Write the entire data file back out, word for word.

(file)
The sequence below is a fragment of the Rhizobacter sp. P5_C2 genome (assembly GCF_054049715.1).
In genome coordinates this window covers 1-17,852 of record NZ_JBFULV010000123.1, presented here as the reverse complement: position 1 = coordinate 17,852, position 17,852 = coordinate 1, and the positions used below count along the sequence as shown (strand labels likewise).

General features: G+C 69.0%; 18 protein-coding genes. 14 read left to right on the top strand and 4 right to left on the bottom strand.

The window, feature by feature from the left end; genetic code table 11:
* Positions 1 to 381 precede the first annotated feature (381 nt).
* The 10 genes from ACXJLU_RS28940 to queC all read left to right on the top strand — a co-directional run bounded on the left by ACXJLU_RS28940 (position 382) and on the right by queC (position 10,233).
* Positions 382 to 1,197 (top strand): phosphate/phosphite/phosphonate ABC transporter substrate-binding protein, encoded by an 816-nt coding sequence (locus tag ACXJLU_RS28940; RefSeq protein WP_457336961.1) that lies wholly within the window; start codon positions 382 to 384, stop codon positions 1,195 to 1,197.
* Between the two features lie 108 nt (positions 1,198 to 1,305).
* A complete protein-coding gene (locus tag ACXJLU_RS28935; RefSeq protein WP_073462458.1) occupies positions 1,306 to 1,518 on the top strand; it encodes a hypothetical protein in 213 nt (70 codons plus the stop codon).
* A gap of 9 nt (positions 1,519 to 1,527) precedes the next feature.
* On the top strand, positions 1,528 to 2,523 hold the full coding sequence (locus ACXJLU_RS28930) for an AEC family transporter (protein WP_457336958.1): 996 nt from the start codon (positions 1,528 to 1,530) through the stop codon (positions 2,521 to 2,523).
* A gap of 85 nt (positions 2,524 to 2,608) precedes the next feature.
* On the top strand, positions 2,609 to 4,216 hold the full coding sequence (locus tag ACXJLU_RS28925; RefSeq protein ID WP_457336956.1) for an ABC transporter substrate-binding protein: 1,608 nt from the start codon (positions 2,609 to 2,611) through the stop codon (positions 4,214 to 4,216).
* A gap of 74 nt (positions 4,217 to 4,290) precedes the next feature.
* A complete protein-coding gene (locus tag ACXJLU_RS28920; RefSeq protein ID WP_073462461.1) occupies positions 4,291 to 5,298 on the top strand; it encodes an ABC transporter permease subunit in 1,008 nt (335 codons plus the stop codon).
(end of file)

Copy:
The sequence below is a fragment of the Rhizobacter sp. P5_C2 genome (assembly GCF_054049715.1).
In genome coordinates this window covers 1-17,852 of record NZ_JBFULV010000123.1, presented here as the reverse complement: position 1 = coordinate 17,852, position 17,852 = coordinate 1, and the positions used below count along the sequence as shown (strand labels likewise).

General features: G+C 69.0%; 18 protein-coding genes. 14 read left to right on the top strand and 4 right to left on the bottom strand.

The window, feature by feature from the left end; genetic code table 11:
* Positions 1 to 381 precede the first annotated feature (381 nt).
* The 10 genes from ACXJLU_RS28940 to queC all read left to right on the top strand — a co-directional run bounded on the left by ACXJLU_RS28940 (position 382) and on the right by queC (position 10,233).
* Positions 382 to 1,197 (top strand): phosphate/phosphite/phosphonate ABC transporter substrate-binding protein, encoded by an 816-nt coding sequence (locus tag ACXJLU_RS28940; RefSeq protein WP_457336961.1) that lies wholly within the window; start codon positions 382 to 384, stop codon positions 1,195 to 1,197.
* Between the two features lie 108 nt (positions 1,198 to 1,305).
* A complete protein-coding gene (locus tag ACXJLU_RS28935; RefSeq protein WP_073462458.1) occupies positions 1,306 to 1,518 on the top strand; it encodes a hypothetical protein in 213 nt (70 codons plus the stop codon).
* A gap of 9 nt (positions 1,519 to 1,527) precedes the next feature.
* On the top strand, positions 1,528 to 2,523 hold the full coding sequence (locus ACXJLU_RS28930) for an AEC family transporter (protein WP_457336958.1): 996 nt from the start codon (positions 1,528 to 1,530) through the stop codon (positions 2,521 to 2,523).
* A gap of 85 nt (positions 2,524 to 2,608) precedes the next feature.
* On the top strand, positions 2,609 to 4,216 hold the full coding sequence (locus tag ACXJLU_RS28925; RefSeq protein ID WP_457336956.1) for an ABC transporter substrate-binding protein: 1,608 nt from the start codon (positions 2,609 to 2,611) through the stop codon (positions 4,214 to 4,216).
* A gap of 74 nt (positions 4,217 to 4,290) precedes the next feature.
* A complete protein-coding gene (locus tag ACXJLU_RS28920; RefSeq protein ID WP_073462461.1) occupies positions 4,291 to 5,298 on the top strand; it encodes an ABC transporter permease subunit in 1,008 nt (335 codons plus the stop codon).